Possible causes of the productivity paradox

    Brynjolfsson argued that there are four probable causes for the paradox:

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    • Mis-measurement – The gains are real but our current measures miss them.
    • Redistribution – There are private gains, but they come at the expense of other firms and individuals, leaving little net gain.
    • Time lags – The gains take a long time to show up.
    • Mismanagement – There are no gains because of the unusual difficulties in managing IT or information itself.

    There seems to be some evidence to support the mis-measurement theory as shown above. Another promising candidate is the time lag, which is supported by the work of Paul David, an economist at Oxford University.

    According to an article in The Economist, his research has shown that productivity growth did not accelerate until 40 years after the introduction of electric power in the early 1880s.[3] This was partly because it took until 1920 for at least half of American industrial machinery to be powered by electricity.”

    Therefore, he argues, we won’t see major leaps in productivity until both the US and major global powers have all reached at least a 50% penetration rate for computer use. The US only hit that mark a decade ago, and many other countries are far behind that level of growth.

    The paradox and the recession

    The productivity paradox has another effect on the recession economy. According to Neil Irwin,[4]

    “Sky-high productivity has meant that business output has barely declined, making it less necessary to hire back laid-off workers…businesses are producing only 3 percent fewer goods and services than they were at the end of 2007, yet Americans are working nearly 10 percent fewer hours because of a mix of layoffs and cutbacks in the workweek.”

    This means that more and more companies are trying to do less with more, and that means squeezing two or three people’s worth of work from a single employee in some cases.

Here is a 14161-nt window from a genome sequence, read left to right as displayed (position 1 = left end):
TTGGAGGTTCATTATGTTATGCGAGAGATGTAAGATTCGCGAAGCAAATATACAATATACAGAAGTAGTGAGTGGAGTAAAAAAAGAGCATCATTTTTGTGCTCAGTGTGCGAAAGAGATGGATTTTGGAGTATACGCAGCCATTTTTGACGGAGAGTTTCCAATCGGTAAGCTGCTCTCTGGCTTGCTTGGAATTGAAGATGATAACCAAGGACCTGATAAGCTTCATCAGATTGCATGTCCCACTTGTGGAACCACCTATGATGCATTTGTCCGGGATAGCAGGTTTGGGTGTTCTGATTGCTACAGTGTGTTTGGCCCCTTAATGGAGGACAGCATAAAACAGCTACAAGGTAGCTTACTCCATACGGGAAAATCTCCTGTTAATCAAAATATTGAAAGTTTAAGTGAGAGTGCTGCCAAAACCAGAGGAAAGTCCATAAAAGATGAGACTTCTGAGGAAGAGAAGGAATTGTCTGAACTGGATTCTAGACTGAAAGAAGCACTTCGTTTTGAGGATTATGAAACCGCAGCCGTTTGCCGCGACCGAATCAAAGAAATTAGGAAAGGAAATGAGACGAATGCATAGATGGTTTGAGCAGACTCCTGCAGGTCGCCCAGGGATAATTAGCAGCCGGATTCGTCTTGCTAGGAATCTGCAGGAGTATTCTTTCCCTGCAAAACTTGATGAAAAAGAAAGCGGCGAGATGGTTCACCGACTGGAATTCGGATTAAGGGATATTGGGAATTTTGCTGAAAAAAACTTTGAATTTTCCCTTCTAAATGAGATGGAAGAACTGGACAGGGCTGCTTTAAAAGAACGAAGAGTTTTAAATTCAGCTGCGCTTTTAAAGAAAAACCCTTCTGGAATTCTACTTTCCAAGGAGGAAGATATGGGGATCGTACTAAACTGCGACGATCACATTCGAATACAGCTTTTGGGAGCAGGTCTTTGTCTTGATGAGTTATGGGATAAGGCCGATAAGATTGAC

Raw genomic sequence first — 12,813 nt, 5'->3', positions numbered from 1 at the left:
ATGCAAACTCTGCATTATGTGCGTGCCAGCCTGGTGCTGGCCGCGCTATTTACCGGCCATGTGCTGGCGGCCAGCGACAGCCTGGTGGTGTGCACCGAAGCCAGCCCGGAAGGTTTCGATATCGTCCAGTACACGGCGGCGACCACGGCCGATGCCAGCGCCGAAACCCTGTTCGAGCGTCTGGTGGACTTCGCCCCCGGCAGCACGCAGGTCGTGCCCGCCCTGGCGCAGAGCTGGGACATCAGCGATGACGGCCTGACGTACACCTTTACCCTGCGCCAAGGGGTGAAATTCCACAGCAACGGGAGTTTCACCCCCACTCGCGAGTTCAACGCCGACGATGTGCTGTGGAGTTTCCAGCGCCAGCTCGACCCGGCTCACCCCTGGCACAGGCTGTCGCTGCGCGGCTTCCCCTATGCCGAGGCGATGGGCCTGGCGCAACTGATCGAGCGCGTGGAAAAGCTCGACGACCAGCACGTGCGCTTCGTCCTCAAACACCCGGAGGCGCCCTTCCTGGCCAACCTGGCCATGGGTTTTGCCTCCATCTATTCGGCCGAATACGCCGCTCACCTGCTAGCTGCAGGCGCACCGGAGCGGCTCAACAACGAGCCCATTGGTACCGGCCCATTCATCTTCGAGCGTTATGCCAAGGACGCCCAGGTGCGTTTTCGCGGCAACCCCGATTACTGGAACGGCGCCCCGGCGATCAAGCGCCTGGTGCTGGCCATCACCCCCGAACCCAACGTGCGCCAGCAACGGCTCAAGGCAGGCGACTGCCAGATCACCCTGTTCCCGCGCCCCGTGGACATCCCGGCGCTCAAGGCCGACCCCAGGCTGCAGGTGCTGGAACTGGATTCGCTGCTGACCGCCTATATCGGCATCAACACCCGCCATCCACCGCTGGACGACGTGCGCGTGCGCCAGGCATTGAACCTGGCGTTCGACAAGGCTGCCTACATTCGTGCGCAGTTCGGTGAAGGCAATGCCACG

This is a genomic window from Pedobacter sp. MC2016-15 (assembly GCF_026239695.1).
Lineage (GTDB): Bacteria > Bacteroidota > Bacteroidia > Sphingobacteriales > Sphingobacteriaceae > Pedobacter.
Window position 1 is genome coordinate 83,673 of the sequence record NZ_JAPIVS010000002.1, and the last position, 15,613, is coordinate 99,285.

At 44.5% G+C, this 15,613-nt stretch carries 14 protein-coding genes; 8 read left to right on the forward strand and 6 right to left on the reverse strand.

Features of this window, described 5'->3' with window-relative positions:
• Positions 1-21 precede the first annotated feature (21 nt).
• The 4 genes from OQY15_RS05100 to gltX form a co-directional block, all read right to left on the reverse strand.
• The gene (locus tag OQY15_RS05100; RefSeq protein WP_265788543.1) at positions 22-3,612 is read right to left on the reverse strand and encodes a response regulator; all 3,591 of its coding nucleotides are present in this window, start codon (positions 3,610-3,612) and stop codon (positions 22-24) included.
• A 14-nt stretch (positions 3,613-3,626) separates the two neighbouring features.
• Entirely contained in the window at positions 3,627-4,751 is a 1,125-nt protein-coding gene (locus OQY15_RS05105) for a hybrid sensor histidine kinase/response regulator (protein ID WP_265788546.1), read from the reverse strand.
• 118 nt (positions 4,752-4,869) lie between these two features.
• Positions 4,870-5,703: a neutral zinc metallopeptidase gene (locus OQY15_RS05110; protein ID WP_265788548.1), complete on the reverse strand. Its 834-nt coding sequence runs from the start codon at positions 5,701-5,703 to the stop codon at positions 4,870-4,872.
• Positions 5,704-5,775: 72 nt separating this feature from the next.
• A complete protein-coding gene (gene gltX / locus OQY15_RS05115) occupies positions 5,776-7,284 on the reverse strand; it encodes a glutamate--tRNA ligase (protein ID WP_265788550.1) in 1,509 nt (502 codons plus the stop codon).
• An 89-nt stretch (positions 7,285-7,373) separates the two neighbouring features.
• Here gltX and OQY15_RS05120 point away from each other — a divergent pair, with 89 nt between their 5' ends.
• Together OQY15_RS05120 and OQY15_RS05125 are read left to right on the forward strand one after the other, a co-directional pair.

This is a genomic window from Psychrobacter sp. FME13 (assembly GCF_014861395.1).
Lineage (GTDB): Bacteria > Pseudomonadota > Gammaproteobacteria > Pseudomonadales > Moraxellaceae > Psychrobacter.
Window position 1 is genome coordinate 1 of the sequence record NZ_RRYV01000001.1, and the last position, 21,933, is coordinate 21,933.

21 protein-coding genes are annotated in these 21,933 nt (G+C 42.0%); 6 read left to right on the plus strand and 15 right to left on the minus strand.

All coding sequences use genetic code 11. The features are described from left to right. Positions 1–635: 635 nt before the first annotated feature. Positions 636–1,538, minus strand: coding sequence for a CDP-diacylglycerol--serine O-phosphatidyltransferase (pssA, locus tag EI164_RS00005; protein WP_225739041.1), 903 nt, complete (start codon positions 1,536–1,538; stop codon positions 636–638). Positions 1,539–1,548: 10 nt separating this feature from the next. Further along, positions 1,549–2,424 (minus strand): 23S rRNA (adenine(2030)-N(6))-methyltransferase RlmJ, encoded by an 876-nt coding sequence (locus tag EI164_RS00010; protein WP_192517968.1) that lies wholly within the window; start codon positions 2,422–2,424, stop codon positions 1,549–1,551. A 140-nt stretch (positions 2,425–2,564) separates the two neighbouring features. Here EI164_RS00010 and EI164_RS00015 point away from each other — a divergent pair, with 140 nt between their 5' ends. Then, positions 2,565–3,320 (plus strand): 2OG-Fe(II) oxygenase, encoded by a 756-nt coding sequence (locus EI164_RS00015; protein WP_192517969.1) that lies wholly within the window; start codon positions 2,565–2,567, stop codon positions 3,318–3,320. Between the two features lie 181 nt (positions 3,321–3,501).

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    According to Irwin, “workers, frightened for their job security, squeezed more productivity out of every hour [in 2010].”

    Looking forward

    A recent article on Slate puts it all into perspective with one succinct observation:

    “Perhaps the Internet is just not as revolutionary as we think it is. Sure, people might derive endless pleasure from it—its tendency to improve people’s quality of life is undeniable. And sure, it might have revolutionized how we find, buy, and sell goods and services. But that still does not necessarily mean it is as transformative of an economy as, say, railroads were.”

    Still, Brynjolfsson argues that mismeasurement of productivity can really skew the results of people studying the paradox, perhaps more than any other factor.

    “Because you and I stopped buying CDs, the music industry has shrunk, according to revenues and GDP. But we’re not listening to less music. There’s more music consumed than before.

    On paper, the way GDP is calculated, the music industry is disappearing, but in reality it’s not disappearing. It is disappearing in revenue. It is not disappearing in terms of what you should care about, which is music.”

    Perhaps the paradox isn’t a death sentence for our productivity after all. Only time (and perhaps improved measuring techniques) will tell.

    Featured photo credit: Pexels via pexels.com

    Reference